By Greg Keller; Directed by André Holland
Produced by Partial Comfort Productions
Off Off Broadway, Play
Runs through 4.28.18
The Wild Project, 195 East 3rd Street
by Regina Robbins on 4.12.18
Jake Horowitz and Ian Duff in Dutch Masters. Photo by Spencer Moses.
BOTTOM LINE: Short but powerful, Dutch Masters recreates a pivotal moment in the life of New York City as experienced by two strangers on the subway.
Dutch Masters, the new play by Greg Keller, is a snapshot of a specific moment in New York history—one whose legacy is still with us today. It’s also something of a theatrical puzzle, spanning a few hours in the lives of Eric (Ian Duff) and Steve (Jake Horowitz), two young men who are scarcely out of high school. They meet on an uptown D train on a summer afternoon. Eric is black, in baggy jeans and a ball cap; Steve is white, his outfit nondescript, with the exception of his immaculate white kicks.
It’s 1992, just a year after the infamous race riot in Crown Heights, Brooklyn; a year later, David Dinkins, the city’s first black mayor, will lose his reelection bid to Rudy Giuliani. This is the atmosphere in which Eric strikes up a conversation with Steve, who isn’t sure what to make of this stranger’s overtures—they’re superficially friendly but fundamentally hostile. What follows is 70 minutes of acute dramatic tension, in which both Steve and the audience are constantly trying to guess what’s coming next. As you might suspect, racial anxieties are at the heart of Steve’s dilemma. On one hand, he’s under no obligation to continue interacting with a guy he just met on the subway; on the other, what will happen if he tries to get away? Or is the menace he perceives coming from Eric just a paranoid illusion born of his own racism?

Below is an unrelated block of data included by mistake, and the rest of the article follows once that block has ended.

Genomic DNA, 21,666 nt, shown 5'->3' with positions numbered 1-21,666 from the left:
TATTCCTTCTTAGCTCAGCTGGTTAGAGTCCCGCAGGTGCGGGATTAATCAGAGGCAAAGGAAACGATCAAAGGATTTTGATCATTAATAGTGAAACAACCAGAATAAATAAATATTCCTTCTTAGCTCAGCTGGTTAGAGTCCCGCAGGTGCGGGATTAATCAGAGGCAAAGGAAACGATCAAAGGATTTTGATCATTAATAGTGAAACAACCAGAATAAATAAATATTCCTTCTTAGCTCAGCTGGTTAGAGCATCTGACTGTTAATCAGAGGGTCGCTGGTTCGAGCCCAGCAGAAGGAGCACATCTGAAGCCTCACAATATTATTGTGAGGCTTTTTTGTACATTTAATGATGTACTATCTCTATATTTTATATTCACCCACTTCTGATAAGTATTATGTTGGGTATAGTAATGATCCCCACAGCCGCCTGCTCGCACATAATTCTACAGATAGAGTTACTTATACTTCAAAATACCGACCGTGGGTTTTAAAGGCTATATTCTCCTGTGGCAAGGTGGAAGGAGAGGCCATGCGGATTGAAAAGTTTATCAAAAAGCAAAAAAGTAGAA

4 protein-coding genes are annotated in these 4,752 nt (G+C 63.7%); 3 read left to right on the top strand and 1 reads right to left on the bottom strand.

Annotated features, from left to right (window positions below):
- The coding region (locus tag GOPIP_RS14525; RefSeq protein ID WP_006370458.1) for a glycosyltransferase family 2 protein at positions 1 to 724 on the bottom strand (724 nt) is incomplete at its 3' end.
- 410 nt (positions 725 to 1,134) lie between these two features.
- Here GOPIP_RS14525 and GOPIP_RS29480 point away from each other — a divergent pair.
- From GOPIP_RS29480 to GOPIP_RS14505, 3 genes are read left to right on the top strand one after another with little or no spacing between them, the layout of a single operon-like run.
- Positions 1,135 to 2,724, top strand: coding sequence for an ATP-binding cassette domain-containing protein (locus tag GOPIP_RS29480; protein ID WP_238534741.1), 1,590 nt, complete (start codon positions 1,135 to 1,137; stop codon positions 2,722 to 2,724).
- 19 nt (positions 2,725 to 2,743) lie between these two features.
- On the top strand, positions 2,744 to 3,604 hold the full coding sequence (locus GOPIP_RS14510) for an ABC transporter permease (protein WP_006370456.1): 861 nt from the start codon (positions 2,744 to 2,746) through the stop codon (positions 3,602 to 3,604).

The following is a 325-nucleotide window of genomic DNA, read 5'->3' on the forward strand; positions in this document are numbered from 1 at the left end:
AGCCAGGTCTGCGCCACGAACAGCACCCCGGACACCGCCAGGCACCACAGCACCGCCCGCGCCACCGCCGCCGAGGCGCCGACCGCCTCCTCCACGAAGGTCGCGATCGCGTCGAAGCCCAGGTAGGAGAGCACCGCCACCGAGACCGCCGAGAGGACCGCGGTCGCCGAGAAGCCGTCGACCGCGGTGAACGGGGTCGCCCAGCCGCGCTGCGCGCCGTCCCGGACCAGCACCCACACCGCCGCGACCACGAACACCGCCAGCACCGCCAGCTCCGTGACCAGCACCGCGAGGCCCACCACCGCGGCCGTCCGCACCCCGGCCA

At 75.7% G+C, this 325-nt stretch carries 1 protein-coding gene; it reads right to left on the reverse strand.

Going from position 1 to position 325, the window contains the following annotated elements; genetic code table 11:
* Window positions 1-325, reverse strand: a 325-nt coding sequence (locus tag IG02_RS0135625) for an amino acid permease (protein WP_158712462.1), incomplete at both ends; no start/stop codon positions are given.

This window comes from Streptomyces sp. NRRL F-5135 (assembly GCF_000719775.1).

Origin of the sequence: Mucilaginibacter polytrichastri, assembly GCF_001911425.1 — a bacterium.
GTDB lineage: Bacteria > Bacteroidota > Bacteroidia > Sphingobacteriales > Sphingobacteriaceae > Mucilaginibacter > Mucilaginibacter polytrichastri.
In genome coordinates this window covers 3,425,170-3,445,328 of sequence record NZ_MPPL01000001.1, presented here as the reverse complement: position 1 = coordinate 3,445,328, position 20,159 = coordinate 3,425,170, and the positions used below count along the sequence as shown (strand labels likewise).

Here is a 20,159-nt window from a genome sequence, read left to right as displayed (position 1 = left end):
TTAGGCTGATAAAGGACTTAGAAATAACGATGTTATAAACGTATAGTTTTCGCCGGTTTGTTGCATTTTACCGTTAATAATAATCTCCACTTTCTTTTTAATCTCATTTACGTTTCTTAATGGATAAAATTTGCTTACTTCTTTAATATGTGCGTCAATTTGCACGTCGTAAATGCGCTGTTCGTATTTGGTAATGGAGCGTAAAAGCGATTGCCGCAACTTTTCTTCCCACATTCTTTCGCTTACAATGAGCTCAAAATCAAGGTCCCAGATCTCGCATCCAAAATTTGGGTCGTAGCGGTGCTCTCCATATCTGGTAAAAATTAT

To say much more about Dutch Masters’ second half would spoil its surprises, but when the plot takes a stunning turn, you may ask yourself how you failed to see it coming. Under the direction of actor André Holland (seen on Broadway last season in Jitney and making his directorial debut here), the impressive young cast navigates the play’s shifts and ambiguities beautifully. Keller casually drops cultural references from the 1980s and early ‘90s (many involving notorious incidents of racial violence) that most longtime New Yorkers are likely to recognize; those who don’t may feel momentarily confused, but ultimately it’s clear that the city these kids have grown up in is one in which different racial groups are intimately bonded in certain ways and worlds apart in others.
Keller’s script lets us down in the final moments, the action coming to an abrupt, anticlimactic stop. The situation it depicts may, indeed, have no neat resolution, but these characters deserve a better ending. It’s a testament to how well the rest of Dutch Masters works that its disappointing conclusion is so jarring; overall, it’s a ride worth taking.
(Dutch Masters plays at the Wild Project, 195 East 3rd Street, through April 28, 2018. The running time is 70 minutes with no intermission. Performances are Tuesdays through Fridays at 8; Saturdays at 2 and 8; with matinees Thu 4/12, Sun 4/15, and Wed 4/18 at 2. Tickets are $25 and are available at partialcomfort.org or by calling 212-352-3101.)
Dutch Masters is by Greg Keller. Directed by André Holland. Set Design is by Jason Simms. Costume Design is by Ntokozo Kunene. Lighting Design is by Xavier Pierce. Sound Design is by Daniel Kluger. Stage Manager is Arielle Goldstein.
The cast is Ian Duff and Jake Horowitz.